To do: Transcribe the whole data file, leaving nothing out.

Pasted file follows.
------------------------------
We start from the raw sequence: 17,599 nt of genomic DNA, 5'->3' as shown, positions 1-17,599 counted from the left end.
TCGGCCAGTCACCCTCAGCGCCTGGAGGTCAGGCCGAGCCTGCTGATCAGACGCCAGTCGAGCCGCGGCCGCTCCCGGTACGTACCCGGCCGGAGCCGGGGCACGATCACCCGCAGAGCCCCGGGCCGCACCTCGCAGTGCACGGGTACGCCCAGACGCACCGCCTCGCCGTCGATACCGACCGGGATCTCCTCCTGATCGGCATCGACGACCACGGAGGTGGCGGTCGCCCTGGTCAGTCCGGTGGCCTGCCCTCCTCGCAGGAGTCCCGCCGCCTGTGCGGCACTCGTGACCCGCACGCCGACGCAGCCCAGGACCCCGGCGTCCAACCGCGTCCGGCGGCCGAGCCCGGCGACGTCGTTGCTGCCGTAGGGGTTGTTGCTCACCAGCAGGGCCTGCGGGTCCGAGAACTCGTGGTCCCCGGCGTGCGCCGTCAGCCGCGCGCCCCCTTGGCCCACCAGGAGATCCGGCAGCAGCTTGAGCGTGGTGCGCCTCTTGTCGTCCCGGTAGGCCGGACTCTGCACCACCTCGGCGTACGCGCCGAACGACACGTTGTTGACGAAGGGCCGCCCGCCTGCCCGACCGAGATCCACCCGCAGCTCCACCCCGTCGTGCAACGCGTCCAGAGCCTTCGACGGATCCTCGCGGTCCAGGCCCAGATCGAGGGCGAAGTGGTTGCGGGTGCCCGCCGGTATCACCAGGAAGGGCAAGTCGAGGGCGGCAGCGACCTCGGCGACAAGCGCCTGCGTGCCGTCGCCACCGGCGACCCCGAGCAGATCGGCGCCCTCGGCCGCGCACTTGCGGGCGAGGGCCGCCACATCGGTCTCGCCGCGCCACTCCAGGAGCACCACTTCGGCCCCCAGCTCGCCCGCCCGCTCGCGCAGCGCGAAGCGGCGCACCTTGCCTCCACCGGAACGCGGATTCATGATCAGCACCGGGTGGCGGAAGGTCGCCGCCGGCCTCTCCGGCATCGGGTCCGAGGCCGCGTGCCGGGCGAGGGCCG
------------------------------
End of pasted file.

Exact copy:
We start from the raw sequence: 17,599 nt of genomic DNA, 5'->3' as shown, positions 1-17,599 counted from the left end.
TCGGCCAGTCACCCTCAGCGCCTGGAGGTCAGGCCGAGCCTGCTGATCAGACGCCAGTCGAGCCGCGGCCGCTCCCGGTACGTACCCGGCCGGAGCCGGGGCACGATCACCCGCAGAGCCCCGGGCCGCACCTCGCAGTGCACGGGTACGCCCAGACGCACCGCCTCGCCGTCGATACCGACCGGGATCTCCTCCTGATCGGCATCGACGACCACGGAGGTGGCGGTCGCCCTGGTCAGTCCGGTGGCCTGCCCTCCTCGCAGGAGTCCCGCCGCCTGTGCGGCACTCGTGACCCGCACGCCGACGCAGCCCAGGACCCCGGCGTCCAACCGCGTCCGGCGGCCGAGCCCGGCGACGTCGTTGCTGCCGTAGGGGTTGTTGCTCACCAGCAGGGCCTGCGGGTCCGAGAACTCGTGGTCCCCGGCGTGCGCCGTCAGCCGCGCGCCCCCTTGGCCCACCAGGAGATCCGGCAGCAGCTTGAGCGTGGTGCGCCTCTTGTCGTCCCGGTAGGCCGGACTCTGCACCACCTCGGCGTACGCGCCGAACGACACGTTGTTGACGAAGGGCCGCCCGCCTGCCCGACCGAGATCCACCCGCAGCTCCACCCCGTCGTGCAACGCGTCCAGAGCCTTCGACGGATCCTCGCGGTCCAGGCCCAGATCGAGGGCGAAGTGGTTGCGGGTGCCCGCCGGTATCACCAGGAAGGGCAAGTCGAGGGCGGCAGCGACCTCGGCGACAAGCGCCTGCGTGCCGTCGCCACCGGCGACCCCGAGCAGATCGGCGCCCTCGGCCGCGCACTTGCGGGCGAGGGCCGCCACATCGGTCTCGCCGCGCCACTCCAGGAGCACCACTTCGGCCCCCAGCTCGCCCGCCCGCTCGCGCAGCGCGAAGCGGCGCACCTTGCCTCCACCGGAACGCGGATTCATGATCAGCACCGGGTGGCGGAAGGTCGCCGCCGGCCTCTCCGGCATCGGGTCCGAGGCCGCGTGCCGGGCGAGGGCCG